While listening, do not think about the options. Instead, just focus on taking what you hear, and jot down those key ideas in your notes. After listening audio is finished, you can look for differences between the summaries and compare them with your notes and your understanding.

Then think about which one is similar to the notes that you took and what you heard.

All four options will have differences between the summaries. So, you can identify and think about each summary and know which summary options contradict what you heard in the listening, and which one is correct.

Use this to rule out one or more options to help you get down to that accurate summary. Even when you find an option that you think is correct, ensure you’ve checked all options to ensure you’ve got the right answer as the incorrect parts could be just one point or two points, which makes it incorrect.

Some of the things are correct in it, but not all of the points in that summary are correct. You can only choose one correct response for this. If you’re unsure, just make your best guess and pick anything because there is no negative marking for an incorrect answer in this task, so it’s best to use your judgment to make a decision.

Multiple-choice, choose single answer

The next part of the section is Multiple-choice, choose single answer; it is similar to the Multiple-choice, choose multiple answer task you have seen earlier. But for this, you just get a question stem and four options, and only a single answer is correct.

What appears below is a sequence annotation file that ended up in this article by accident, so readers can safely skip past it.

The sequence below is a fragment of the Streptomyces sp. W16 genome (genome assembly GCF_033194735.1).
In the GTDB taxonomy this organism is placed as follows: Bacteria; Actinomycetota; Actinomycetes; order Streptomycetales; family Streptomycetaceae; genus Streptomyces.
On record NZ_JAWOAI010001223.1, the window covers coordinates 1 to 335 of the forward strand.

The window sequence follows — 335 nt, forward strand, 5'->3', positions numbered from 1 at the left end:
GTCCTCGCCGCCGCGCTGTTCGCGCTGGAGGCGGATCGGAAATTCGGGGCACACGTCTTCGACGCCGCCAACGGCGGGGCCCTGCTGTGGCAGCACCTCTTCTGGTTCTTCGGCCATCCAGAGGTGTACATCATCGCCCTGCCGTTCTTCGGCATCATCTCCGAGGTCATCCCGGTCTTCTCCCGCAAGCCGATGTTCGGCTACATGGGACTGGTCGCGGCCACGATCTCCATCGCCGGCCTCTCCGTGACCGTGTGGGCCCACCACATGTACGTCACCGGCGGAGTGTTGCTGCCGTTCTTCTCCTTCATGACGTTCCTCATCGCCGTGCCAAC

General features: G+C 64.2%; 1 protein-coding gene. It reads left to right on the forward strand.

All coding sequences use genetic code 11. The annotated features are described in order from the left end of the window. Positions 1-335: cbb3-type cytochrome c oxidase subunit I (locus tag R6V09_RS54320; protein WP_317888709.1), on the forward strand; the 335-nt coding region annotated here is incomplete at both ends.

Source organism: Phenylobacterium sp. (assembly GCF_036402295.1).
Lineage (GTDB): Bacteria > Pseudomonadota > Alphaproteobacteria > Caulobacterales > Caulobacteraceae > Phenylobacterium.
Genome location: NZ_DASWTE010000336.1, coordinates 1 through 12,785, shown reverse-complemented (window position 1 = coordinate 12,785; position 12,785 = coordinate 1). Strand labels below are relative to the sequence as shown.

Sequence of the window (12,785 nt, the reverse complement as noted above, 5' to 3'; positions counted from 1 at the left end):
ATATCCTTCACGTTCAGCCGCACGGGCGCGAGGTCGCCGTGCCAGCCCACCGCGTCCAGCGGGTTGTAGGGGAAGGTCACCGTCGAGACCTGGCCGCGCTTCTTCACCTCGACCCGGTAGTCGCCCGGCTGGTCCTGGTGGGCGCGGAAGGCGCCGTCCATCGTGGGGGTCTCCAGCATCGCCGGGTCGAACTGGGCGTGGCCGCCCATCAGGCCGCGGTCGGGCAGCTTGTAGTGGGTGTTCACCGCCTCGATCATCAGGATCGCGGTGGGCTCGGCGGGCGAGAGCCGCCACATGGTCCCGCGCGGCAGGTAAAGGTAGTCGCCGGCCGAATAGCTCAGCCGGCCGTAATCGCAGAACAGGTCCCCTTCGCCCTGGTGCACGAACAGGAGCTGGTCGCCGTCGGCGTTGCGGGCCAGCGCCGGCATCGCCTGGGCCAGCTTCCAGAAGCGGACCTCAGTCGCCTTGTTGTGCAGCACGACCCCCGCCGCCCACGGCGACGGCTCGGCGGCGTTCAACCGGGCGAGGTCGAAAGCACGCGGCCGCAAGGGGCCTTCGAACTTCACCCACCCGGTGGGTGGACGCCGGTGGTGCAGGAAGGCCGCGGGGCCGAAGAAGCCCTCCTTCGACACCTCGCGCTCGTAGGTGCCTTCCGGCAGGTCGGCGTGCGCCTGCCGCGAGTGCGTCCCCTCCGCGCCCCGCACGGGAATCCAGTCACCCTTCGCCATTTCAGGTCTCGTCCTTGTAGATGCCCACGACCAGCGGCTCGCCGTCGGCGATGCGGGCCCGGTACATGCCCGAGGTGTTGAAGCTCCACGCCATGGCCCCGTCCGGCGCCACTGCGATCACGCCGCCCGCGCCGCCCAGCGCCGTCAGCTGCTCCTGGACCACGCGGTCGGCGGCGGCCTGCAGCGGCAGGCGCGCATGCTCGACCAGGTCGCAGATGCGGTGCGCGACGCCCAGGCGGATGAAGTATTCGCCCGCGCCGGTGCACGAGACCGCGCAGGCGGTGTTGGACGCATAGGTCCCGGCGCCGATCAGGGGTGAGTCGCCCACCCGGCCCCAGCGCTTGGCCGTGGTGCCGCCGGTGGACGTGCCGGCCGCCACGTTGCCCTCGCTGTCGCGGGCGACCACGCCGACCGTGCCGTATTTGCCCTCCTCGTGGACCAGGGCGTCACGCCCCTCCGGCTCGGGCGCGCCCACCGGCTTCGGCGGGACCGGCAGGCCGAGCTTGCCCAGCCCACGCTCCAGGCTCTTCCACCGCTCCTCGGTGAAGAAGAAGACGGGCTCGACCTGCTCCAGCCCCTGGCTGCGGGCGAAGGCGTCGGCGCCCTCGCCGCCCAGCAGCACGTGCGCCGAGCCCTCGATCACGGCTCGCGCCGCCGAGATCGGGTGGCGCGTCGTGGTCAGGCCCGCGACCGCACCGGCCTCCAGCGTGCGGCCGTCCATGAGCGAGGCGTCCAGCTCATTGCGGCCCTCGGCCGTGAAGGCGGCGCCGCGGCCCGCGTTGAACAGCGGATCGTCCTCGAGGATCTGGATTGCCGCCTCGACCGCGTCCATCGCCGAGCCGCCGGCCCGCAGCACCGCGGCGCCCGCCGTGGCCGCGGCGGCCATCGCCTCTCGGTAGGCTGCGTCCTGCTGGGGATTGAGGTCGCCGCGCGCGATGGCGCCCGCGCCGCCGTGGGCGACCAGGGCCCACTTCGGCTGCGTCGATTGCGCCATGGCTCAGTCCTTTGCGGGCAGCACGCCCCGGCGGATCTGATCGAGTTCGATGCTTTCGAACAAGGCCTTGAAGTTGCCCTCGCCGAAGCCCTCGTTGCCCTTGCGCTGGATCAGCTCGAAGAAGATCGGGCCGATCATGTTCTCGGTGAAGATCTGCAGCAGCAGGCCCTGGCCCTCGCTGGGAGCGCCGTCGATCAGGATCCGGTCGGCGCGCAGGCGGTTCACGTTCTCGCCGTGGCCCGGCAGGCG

You still follow a similar process, though, which means you’ll listen to the recording. But before you listen, you use your five seconds to look carefully at the question and the options quickly. The stem of the question will help you know what to listen for.

Remember, you won’t have much time to look at the options before you listen, so you’re just using it to help guide you for the listening beforehand. You can take notes while you’re listening. It will help you get important parts of it. And there, as I said, are four options, and you have two or three tasks of this in the listening section, and it’s only for your listening skills score. Like Highlight correct summary, this is also marked as correct or incorrect, there’s only one right answer, and you can only choose one of the given four options. So make your best attempt and focus on the differences between the options relating to what you heard in listening and which could be the correct answer. And if you are still doubtful, select any and move to the next question. There is no harm in making a guess.